flaherty_harper.jpgAfter undemocratically shutting down Parliament for 2½ months, the federal Conservatives have released their 2010 budget. They said they needed the time to “recalibrate”; what they actually did was increase the transfer of wealth from the poor to the rich. On the one side, the budget contains $5-billion per year in tax giveaways to banks and corporations. On the other side, there are plans for program cuts, privatization, and attacks on public sector workers. This all comes at the same time as the Big-5 banks are reporting $5-billion profits in the 1st quarter.

To save themselves from what has now been called the “Great Recession,” Canada joined other capitalist governments in doling out billions of dollars of so-called “stimulus.” A large part of these transfers went directly to the banks and corporations that caused the crisis in the first place. For example, GM and Chrysler executives were given over $10-billion, and Canada’s banks were bailed out of $75-billion worth of risky mortgages. At the same time, workers who had nothing to do with the crisis were forced to accept lay-offs and wage cuts. Housing foreclosures spiked upwards. In other words, the victims are being forced to give compensation to the thieves.

These bailouts to the corporations have resulted in a $54-billion federal budget deficit. The 2010 budget lays out their plan to get back to a balanced budget in five years. Is this being done by asking the corporations to pay for all the damage they caused? That would seem rational, but capitalism is not a rational system. In fact the corporate tax rate is being reduced to 15%, down from 29.12% in 2000. This has cost the public $100-billion to date, and will mean an additional $20-billion of corporate welfare over the next five years. Yet again, it is the working class that has to make up for this shortfall.

Harper’s Conservatives hope to generate $15-billion from cuts in federal programs over five years. Operating budgets of all government departments (except the military) are to be frozen. This also includes Crown corporations such as Canada Post. This actually means significant program cancellations, wage cuts, and lay-offs to pay for cost-of-living increases. Programs that help immigrants, women, natives, and the 1.5 million workers who have lost their jobs in the crisis, are likely to be on the chopping block. There is also a hidden threat of increased privatization. Finance Minister Jim Flaherty was quoted on 9th March saying that he was looking for “assets that no longer serve the purpose of public ownership." Amazingly, commentators have mentioned that this budget is merely a preparation for bigger cuts to come. The 2011 budget is set to be even more Draconian.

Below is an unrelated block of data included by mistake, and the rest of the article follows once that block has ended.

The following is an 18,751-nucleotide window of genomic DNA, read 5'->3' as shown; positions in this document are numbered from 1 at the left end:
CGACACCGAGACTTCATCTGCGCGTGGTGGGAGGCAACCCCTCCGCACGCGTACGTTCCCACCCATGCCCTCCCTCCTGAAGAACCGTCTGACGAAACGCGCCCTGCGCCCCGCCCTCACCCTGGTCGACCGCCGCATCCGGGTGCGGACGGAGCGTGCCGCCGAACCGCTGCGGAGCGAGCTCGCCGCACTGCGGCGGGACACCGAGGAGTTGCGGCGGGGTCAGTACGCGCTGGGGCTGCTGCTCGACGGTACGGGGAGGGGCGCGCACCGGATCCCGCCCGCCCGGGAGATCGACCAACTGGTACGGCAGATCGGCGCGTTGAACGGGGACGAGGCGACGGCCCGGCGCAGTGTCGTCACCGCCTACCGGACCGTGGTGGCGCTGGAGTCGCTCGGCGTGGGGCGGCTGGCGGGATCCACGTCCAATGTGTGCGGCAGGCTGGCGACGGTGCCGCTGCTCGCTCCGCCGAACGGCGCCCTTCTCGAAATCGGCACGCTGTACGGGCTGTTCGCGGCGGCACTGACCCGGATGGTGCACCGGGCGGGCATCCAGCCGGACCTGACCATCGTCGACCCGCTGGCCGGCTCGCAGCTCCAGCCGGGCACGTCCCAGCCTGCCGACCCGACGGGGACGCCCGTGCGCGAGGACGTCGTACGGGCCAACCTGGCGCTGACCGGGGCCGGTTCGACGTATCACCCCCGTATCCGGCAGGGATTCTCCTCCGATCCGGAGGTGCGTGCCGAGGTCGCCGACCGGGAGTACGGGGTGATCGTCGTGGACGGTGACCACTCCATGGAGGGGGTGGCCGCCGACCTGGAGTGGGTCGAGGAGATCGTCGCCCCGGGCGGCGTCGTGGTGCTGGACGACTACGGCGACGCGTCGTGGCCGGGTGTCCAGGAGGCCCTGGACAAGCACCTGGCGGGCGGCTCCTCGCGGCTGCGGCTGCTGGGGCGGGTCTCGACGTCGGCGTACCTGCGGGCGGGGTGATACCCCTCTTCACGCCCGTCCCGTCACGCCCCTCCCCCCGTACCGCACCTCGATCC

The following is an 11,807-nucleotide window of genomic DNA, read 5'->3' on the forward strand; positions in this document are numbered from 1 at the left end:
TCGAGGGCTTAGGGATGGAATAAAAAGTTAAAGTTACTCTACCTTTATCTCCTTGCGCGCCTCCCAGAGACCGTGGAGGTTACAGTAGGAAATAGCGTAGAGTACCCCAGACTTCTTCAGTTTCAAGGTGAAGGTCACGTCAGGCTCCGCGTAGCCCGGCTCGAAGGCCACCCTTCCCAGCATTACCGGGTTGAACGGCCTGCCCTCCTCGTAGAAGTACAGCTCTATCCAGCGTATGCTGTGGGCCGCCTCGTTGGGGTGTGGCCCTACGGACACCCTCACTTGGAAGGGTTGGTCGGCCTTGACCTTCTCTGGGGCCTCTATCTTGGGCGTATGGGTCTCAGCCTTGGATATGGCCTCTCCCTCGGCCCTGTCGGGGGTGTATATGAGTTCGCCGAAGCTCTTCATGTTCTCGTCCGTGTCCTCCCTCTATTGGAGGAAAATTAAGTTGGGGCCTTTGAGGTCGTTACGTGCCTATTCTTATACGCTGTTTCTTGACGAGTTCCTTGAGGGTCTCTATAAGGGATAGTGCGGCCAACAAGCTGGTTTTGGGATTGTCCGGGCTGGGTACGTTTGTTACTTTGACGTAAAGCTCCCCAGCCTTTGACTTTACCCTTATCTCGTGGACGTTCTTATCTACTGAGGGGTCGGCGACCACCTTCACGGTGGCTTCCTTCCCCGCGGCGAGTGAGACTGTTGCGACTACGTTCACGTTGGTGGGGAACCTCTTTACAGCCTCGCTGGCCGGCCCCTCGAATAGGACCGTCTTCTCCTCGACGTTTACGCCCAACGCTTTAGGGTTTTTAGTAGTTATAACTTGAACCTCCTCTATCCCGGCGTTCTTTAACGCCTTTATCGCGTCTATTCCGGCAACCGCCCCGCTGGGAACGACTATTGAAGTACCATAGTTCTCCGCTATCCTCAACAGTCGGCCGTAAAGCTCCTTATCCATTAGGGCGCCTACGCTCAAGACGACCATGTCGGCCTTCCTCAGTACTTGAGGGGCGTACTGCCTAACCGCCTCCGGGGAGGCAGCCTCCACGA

The Great Banking Swindle

One week after Canadians are being told to accept less, the Big-5 banks posted their profits for the first quarter of 2010. Collectively BMO, Scotiabank, TD, CIBC, and RBC posted profits of over $5-billion, a 75% increase from the previous year. These super-profits have been facilitated by what can only be characterized as a massive giveaway from the public purse. The Bank of Canada is “loaning” money to the private banks at what amounts to a 0% rate. At zero percent, “giving” is a more accurate term than “loaning.” What have the Big-5 been doing with all this free money? They have been using it to buy the Canadian government’s debt (known as government bonds), with approximately a 3% return. In other words, the government is cutting jobs and services and handing the money directly to the super rich.

All this moving of money around can be confusing. Here is how it would work if you tried to do this yourself. Lets start with the easy part: first go to your bank and ask to borrow $100. That shouldn’t be too hard for most people. The second part is much harder –- go back to your bank a year later and give them the $100 they loaned you; however, you also demand $3 (3%) from your bank for the privilege of holding their money! I don’t imagine many would have much luck pulling off this trick, but this is in effect what the private banks are doing with the public purse. The only difference of course is that instead of $100, it is a $54-billion deficit. And the 3% “profit” doesn’t come from any sort of productive investment; it comes from the already over-exploited Canadian people. Remember this when the corporate press tells us there is no money!

Workers have accepted cuts and austerity because they have been led to believe that this is a temporary situation. The leaders of the workers organizations, the unions, and the NDP, have been complicit in spreading this soothing bedtime story. Unfortunately, the reality is that these cuts are not temporary; they are intended to be permanent and continuing. The Economist magazine recently stated that yes, things will return to normal, but it will be a “new normal.” Once workers see that permanent austerity is combined with super profits for the corporations, they will demand that their organizations fight back. This year the CEOs of the Big-5 got a 10% compensation increase to $50 million, while they are suckling on the public teat. In this situation workers in both the private and public sectors will increasingly ask themselves why they should accept wage cuts.

In Greece, the acuteness of the crisis has removed all pretence that the austerity is temporary. The capitalists are cutting everything that previously made life semi-tolerable. Workers and youth have responded with general strikes and mass demonstrations. The 2010 federal budget is just a first step on a “Greek” pathway for Canadian capitalism. The only question is when Canadian workers will decide that they have had enough.